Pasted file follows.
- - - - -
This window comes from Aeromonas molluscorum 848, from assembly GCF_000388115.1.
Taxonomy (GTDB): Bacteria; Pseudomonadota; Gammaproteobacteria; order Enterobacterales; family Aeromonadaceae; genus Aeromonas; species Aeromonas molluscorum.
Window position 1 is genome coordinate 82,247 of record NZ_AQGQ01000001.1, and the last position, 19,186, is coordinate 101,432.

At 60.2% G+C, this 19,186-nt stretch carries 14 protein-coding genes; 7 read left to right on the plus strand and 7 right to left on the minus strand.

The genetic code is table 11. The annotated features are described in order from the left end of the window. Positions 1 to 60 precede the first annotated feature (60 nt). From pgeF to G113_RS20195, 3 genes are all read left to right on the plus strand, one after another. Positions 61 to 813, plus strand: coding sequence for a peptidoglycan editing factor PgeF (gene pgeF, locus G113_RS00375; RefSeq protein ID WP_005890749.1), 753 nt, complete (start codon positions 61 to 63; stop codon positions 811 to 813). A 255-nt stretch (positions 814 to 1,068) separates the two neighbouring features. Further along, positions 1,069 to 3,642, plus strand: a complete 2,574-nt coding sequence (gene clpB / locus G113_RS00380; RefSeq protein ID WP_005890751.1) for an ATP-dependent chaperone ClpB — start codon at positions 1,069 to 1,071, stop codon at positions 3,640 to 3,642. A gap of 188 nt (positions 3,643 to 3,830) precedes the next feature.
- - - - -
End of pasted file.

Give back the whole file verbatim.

This window comes from Aeromonas molluscorum 848, from assembly GCF_000388115.1.
Taxonomy (GTDB): Bacteria; Pseudomonadota; Gammaproteobacteria; order Enterobacterales; family Aeromonadaceae; genus Aeromonas; species Aeromonas molluscorum.
Window position 1 is genome coordinate 82,247 of record NZ_AQGQ01000001.1, and the last position, 19,186, is coordinate 101,432.

At 60.2% G+C, this 19,186-nt stretch carries 14 protein-coding genes; 7 read left to right on the plus strand and 7 right to left on the minus strand.

The genetic code is table 11. The annotated features are described in order from the left end of the window. Positions 1 to 60 precede the first annotated feature (60 nt). From pgeF to G113_RS20195, 3 genes are all read left to right on the plus strand, one after another. Positions 61 to 813, plus strand: coding sequence for a peptidoglycan editing factor PgeF (gene pgeF, locus G113_RS00375; RefSeq protein ID WP_005890749.1), 753 nt, complete (start codon positions 61 to 63; stop codon positions 811 to 813). A 255-nt stretch (positions 814 to 1,068) separates the two neighbouring features. Further along, positions 1,069 to 3,642, plus strand: a complete 2,574-nt coding sequence (gene clpB / locus G113_RS00380; RefSeq protein ID WP_005890751.1) for an ATP-dependent chaperone ClpB — start codon at positions 1,069 to 1,071, stop codon at positions 3,640 to 3,642. A gap of 188 nt (positions 3,643 to 3,830) precedes the next feature.